The games lineup for Evo 2019’s main stage was revealed last night, and for the first time in six years, Super Smash Bros. Melee hasn’t made the cut. It’s been a busy year for fighting games, with Dragon Ball FighterZ, Soul Calibur 6 and Super Smash Bros. Ultimate all arriving in 2018. This week marks the launch of Dead or Alive 6, and Mortal Kombat 11 is just a scant few months down the line. With so many titles flooding the market, something had to give.
The news of Melee’s removal has understandably hit the Smash community hard, with many voicing displeasure or regret over Evo’s decision. While we count ourselves firmly among Smash and Melee’s stalwart fanbase, we can also see why 2019 was the right year to drop Super Smash Bros. Melee from Evo.
It’s not just about the numbers
On paper, removing Melee seems like an odd choice. While its numbers have certainly dropped since 2016’s staggering 2373 entrants, Melee was still the fifth most popular game at Evo 2018, and effectively on level pegging with Smash 4 (1,351 to 1,354 entrants). On top of that, it was second only to Street Fighter V in online viewership. However, despite being the biggest fighting game tournament around, Evo has never been purely about the numbers. Along with the hottest titles out there, Evo also offers the chance to showcase everything the FGC has to offer.
If only the biggest titles were chosen, games like Samurai Shodown and Under Night In-Birth would never get the chance to shine. Their place on the main stage this year will certainly have turned heads, and we can’t wait to see how they perform at the highest levels of play. Samurai Shodown may be a new title, but Under Night’s community has been working hard to sell the game’s strengths and get their time in the spotlight.
The Ultimate effect
While it’s certainly not to blame, it’s also hard to deny the impact Ultimate has had on the Smash community. Smash 4 was certainly popular on release, but Ultimate marks a whole different level of interest. For the first time, even Melee players and fans were giving a new Smash title serious consideration. Ultimate has since proven its competitive chops at large tournaments like Frostbite and Genesis, making Evo a very tempting proposition indeed.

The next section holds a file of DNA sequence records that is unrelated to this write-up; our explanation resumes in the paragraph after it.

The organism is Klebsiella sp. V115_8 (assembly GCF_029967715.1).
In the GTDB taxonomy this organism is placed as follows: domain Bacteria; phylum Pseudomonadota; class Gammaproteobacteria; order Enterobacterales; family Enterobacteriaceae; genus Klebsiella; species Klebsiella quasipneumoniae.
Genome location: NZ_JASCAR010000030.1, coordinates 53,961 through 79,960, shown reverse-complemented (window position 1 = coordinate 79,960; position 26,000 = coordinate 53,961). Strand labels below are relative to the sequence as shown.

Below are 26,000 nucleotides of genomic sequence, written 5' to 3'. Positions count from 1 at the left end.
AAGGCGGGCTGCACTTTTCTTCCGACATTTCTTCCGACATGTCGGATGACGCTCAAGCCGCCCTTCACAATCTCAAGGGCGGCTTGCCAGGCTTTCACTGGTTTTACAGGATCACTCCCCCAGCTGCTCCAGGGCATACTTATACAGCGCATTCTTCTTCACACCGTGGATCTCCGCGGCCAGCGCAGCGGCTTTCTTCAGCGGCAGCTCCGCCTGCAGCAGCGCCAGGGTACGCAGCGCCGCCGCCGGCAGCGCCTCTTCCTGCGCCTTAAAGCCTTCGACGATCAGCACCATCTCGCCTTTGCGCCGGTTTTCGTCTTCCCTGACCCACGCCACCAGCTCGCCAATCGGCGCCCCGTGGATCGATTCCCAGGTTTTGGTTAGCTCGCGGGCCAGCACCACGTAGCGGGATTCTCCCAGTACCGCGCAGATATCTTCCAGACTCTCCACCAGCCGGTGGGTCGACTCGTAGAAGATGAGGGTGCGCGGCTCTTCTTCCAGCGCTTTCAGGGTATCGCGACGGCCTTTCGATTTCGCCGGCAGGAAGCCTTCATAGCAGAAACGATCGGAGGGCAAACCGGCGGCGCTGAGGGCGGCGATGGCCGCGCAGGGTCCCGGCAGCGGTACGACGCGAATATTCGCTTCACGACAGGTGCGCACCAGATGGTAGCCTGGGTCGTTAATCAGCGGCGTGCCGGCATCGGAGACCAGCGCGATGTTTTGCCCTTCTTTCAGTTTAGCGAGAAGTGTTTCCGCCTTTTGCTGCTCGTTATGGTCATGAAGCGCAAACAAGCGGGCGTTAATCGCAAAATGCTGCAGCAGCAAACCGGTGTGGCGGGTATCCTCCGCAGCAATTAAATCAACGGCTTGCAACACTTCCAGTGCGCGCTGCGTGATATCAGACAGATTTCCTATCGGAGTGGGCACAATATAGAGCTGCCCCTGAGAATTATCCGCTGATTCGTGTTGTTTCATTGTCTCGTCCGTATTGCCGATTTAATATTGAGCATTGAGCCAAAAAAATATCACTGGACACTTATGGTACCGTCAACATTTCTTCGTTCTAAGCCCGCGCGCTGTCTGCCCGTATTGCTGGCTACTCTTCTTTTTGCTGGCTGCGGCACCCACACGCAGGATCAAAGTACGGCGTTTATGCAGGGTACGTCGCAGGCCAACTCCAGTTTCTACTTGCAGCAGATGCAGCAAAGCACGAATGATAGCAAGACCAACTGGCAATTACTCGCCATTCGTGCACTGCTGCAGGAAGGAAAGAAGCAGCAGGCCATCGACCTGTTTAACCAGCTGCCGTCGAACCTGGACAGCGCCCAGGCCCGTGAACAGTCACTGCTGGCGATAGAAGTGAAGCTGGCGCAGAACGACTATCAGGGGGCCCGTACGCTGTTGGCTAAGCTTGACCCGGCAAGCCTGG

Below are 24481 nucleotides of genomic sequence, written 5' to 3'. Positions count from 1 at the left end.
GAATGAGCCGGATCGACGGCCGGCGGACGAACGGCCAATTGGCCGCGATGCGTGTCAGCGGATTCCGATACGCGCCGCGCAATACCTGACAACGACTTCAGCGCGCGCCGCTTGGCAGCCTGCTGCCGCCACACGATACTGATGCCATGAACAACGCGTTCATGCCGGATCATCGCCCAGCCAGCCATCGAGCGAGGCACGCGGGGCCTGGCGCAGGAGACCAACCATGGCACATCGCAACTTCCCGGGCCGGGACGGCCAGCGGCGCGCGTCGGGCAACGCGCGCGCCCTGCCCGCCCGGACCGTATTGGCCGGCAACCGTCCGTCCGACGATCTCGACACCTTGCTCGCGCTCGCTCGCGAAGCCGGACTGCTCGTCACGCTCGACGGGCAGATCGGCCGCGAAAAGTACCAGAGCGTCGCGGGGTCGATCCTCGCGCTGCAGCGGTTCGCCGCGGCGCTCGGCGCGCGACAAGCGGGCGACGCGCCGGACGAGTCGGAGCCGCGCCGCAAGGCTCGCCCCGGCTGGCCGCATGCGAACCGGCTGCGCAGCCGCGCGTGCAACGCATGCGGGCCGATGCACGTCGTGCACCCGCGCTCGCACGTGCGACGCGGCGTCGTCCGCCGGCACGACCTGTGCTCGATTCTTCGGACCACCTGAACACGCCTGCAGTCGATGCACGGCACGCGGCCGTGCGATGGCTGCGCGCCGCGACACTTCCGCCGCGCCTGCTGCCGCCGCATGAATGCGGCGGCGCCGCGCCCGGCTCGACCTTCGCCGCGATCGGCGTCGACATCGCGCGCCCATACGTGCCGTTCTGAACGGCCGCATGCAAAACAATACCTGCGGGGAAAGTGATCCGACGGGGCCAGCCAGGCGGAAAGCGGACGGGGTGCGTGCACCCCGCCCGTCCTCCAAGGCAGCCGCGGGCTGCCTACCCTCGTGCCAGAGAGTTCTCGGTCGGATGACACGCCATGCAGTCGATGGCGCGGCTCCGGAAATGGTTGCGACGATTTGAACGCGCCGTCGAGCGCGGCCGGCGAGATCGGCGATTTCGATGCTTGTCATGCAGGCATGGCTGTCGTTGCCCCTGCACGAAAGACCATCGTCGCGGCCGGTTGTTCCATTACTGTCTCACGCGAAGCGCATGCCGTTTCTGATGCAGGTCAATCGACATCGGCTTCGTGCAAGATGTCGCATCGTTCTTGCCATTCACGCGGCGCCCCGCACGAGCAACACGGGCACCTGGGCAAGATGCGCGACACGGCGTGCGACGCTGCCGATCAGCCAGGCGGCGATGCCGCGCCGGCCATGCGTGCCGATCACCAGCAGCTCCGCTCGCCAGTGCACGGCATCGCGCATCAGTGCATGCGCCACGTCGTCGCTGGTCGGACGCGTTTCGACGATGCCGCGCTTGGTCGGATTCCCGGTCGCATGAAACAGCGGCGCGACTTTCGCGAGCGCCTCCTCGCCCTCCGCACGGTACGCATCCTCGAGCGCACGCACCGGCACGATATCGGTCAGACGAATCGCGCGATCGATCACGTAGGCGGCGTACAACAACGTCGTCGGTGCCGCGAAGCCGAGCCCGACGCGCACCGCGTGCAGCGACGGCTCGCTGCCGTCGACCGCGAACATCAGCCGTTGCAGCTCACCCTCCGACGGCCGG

If there’s already a game capable of pulling in the entire Smash scene and more, it’s understandable that Evo wouldn’t see the need for two titles in competition. Evo boss Joey Cuellar acknowledged Ultimate’s appeal, saying it “has the potential to break all records at Evo.” Without Melee vying for attention that only becomes more likely.
Melee isn’t dead yet
Melee’s relationship with Evo has always been unsteady, and let’s be honest, it’s felt like this split has been coming for some time. Even one of the most popular fighting games of all time can’t survive at Evo through the sheer will of its community alone. Melee has had a spectacular run at Evo — arguably better than any game in history — but it’s time to give other games a chance.
By no means is this the end of the line for Melee, either. The game has survived through far, far worse without Evo before, and I have no doubt it’ll do so again. CEO 2019 has already confirmed that Melee will be there, and there are still countless grassroots events like Genesis and SuperSmashCon to keep Melee’s star shining bright. We’ve been a huge fan of Melee since its release, and look forward to many more years of competition, Evo or not.